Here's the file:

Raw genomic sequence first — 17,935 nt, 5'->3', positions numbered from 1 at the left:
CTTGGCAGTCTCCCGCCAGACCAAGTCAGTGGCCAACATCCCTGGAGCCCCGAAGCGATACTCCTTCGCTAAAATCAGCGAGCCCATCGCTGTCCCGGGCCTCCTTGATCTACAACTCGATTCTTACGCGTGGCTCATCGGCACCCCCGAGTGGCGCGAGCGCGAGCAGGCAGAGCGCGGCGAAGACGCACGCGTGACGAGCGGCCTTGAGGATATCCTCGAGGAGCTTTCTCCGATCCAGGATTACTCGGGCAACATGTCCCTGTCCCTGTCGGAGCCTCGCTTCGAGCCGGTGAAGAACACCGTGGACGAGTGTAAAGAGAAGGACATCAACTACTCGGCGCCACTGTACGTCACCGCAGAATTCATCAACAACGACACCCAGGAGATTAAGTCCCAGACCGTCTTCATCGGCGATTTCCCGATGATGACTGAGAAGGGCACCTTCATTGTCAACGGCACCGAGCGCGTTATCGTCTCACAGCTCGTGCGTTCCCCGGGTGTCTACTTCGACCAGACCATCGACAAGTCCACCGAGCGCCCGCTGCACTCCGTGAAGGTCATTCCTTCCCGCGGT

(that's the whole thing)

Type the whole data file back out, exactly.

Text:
Raw genomic sequence first — 17,935 nt, 5'->3', positions numbered from 1 at the left:
CTTGGCAGTCTCCCGCCAGACCAAGTCAGTGGCCAACATCCCTGGAGCCCCGAAGCGATACTCCTTCGCTAAAATCAGCGAGCCCATCGCTGTCCCGGGCCTCCTTGATCTACAACTCGATTCTTACGCGTGGCTCATCGGCACCCCCGAGTGGCGCGAGCGCGAGCAGGCAGAGCGCGGCGAAGACGCACGCGTGACGAGCGGCCTTGAGGATATCCTCGAGGAGCTTTCTCCGATCCAGGATTACTCGGGCAACATGTCCCTGTCCCTGTCGGAGCCTCGCTTCGAGCCGGTGAAGAACACCGTGGACGAGTGTAAAGAGAAGGACATCAACTACTCGGCGCCACTGTACGTCACCGCAGAATTCATCAACAACGACACCCAGGAGATTAAGTCCCAGACCGTCTTCATCGGCGATTTCCCGATGATGACTGAGAAGGGCACCTTCATTGTCAACGGCACCGAGCGCGTTATCGTCTCACAGCTCGTGCGTTCCCCGGGTGTCTACTTCGACCAGACCATCGACAAGTCCACCGAGCGCCCGCTGCACTCCGTGAAGGTCATTCCTTCCCGCGGT